S&P 500 Soars 13% in 2012, Logs Best Gain in 3 Years

Stocks finished the final trading day of 2012 with a sharp rally, snapping a five-day losing streak, as optimistic remarks from Senate minority leader Mitch McConnell and President Barack Obama overshadowed the possibility that the U.S. could go over the "fiscal cliff" at the end of the night.

Note: U.S. stock-market futures are closed Tuesday due to the New Year's holiday and will re-open at 6am ET Wednesday, according to the CME website.

The House was not expected to vote on any measure tonight, meaning the U.S. could go over the fiscal cliff at midnight, sources told CNBC in the final minutes of trading. Still, major averages shrugged off the news and finished near session highs. (Read More: Going Over the 'Cliff,' but Tax Agreement 'in Sight')

The stock market will be closed Tuesday for New Year's day.

S&P 500

The Dow Jones Industrial Average soared 166.03 points, or 1.28 percent, to close at 13104.14, led by Hewlett-Packard and Caterpillar, snapping a five-day losing streak. All 30 Dow components ended in positive territory.

The S&P 500 rallied 23.76 points, or 1.69 percent, to finish at 1,426.19. The Nasdaq surged 59.20 points, or 2 percent, to end at 3,019.51. The CBOE Volatility Index (VIX), widely considered the best gauge of fear in the market, plunged below 18 after closing above 22 last week for the first time since June.

Despite recent pullbacks and choppiness amid the fiscal cliff concerns, equities turned in healthy gains for 2012. The Dow jumped 7.26 percent, the S&P 500 bounced 13.41 percent, and the Nasdaq advanced 15.91 percent. By comparison, stocks ended 2011 almost exactly where they began the year.

Among the key S&P sectors, financials posted the biggest gain, surging more than 26 percent in 2012. Bank of America was the top gainer on the Dow, skyrocketing an impressive 108 percent for the year.

Meanwhile, utilities finished in the red for the year, declining nearly 3 percent.

"We are very, very close" to coming up with a deal to prevent tax hikes, said McConnell, adding that talks with Vice President Joe Biden have been "successful." (CNBC SPECIAL REPORT: Will we go over the "fiscal cliff?" Tune in to CNBC TV today at 6pm ET.)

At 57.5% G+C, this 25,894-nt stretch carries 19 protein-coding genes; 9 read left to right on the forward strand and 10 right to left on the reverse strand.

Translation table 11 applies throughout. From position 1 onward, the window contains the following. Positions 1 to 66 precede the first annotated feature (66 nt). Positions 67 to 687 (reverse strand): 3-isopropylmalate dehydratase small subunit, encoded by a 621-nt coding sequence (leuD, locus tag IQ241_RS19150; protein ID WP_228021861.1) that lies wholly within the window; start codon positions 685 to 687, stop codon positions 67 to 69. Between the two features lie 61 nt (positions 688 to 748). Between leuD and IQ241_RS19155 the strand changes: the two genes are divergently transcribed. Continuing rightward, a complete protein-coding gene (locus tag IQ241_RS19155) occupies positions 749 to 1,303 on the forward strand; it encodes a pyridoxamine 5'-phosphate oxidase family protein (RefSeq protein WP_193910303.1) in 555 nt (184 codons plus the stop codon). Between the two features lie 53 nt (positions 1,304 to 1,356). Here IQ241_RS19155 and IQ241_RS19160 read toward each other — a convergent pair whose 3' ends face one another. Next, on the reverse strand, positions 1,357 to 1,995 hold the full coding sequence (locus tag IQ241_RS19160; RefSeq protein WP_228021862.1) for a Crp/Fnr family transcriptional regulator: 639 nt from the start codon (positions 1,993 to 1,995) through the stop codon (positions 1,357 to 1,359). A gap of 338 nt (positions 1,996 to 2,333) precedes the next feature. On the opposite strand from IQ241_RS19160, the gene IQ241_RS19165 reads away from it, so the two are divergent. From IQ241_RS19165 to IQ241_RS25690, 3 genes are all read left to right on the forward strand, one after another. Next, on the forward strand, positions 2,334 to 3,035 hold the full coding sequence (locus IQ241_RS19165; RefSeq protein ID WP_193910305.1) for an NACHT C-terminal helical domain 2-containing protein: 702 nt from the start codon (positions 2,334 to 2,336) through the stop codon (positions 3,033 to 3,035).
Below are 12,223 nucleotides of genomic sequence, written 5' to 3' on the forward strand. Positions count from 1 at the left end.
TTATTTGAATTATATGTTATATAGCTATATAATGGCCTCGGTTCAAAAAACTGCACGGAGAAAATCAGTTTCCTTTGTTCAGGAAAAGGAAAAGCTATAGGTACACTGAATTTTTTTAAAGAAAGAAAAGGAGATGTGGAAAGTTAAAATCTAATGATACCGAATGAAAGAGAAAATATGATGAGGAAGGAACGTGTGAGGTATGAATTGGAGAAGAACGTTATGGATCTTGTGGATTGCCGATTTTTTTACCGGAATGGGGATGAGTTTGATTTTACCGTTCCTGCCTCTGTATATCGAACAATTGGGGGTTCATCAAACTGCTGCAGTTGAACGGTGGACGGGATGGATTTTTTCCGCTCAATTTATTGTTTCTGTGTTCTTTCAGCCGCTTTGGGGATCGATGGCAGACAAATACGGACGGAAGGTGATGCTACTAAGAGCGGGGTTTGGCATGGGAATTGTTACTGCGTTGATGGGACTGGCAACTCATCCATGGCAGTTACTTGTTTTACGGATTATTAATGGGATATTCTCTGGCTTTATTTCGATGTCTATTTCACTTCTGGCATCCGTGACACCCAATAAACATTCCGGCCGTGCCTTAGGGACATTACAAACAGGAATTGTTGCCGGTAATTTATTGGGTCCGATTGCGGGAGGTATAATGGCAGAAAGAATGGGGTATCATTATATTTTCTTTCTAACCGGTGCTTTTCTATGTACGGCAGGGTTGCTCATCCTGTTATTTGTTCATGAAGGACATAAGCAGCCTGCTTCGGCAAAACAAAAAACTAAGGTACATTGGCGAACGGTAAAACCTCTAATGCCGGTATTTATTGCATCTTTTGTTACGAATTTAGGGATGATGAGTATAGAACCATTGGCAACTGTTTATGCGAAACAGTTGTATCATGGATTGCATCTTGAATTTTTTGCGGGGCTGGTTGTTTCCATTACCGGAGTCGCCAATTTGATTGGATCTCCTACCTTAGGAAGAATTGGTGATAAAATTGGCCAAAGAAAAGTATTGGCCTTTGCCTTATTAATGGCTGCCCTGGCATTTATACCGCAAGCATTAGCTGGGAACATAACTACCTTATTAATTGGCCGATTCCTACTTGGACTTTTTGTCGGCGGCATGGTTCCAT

Earlier in the afternoon, President Obama said a deal to avoid a middle class tax hike was "in sight," though more work needed to be done before the midnight deadline to avoid the fiscal cliff.

While midnight on Monday marks the deadline for a deal, the government can pass legislation in 2013 that retroactively prevents the U.S. from going over the fiscal cliff, an option that is viewed as politically easier. Investors have remained relatively sanguine about the process, believing it will eventually be solved.

"The final hours of negotiations may appear like a tug-of-war between opposing teams with moments of progress offset by disappointing setbacks," wrote Gary Thayer, chief macro strategist at Wells Fargo Advisors. "[But] the country is likely to avoid the worst-case scenario…because both parties recognize that the worst-case scenario would most likely lead to a recession."

Facebook rallied after BMO Capital, known for bearish comments on the social-networking company, turned bullish on the stock. BMO upgraded the stock to "buy" from "sell" and boosted the price target to $32 from $15.

Apple jumped the lead the Nasdaq 100 gainers. Despite a rocky quarter, the iPhone maker closed up more than 30 percent for the year. (Read More: Apple Poised to Soar in 2013?)

Coal and iron-ore producer Cliffs Natural jumped to lead the S&P 500 gainers, lifted by a robust Chinese manufacturing report.

Duff & Phelps surged after the investment-banking company agreed to be bought by private-equity firm Carlyle Group for about $665 million.

Pulte Group and Sprint Nextel were the best performers on the S&P 500 this year, skyrocketing 187 percent and 142 percent, respectively. On the flip side, Apollo Group and AMD were the worst performers on the index, plunging 61 percent and 56 percent, respectively.

European markets ended narrowly mixed in a shortened session, although trading was muted as markets in Germany, Switzerland, Italy, Denmark, Norway, and Sweden were closed.

—By CNBC's JeeYeon Park (Follow JeeYeon on Twitter: @JeeYeonParkCNBC)

Coming Up This Week:

TUESDAY: New Year's Day -- Markets Closed
WEDNESDAY: Weekly mortgage applications, PMI manufacturing index, ISM mfg index, construction spending
THURSDAY: Challenger job-cut report, ADP employment report, jobless claims, FOMC minutes, Fed balance sheet/money supply, chain store sales, auto sales; Earnings from Family Dollar
FRIDAY: Employment situation, factory orders, ISM non-mfg index, oil inventories, Fed's Yellen speaks; Earnings from Mosaic

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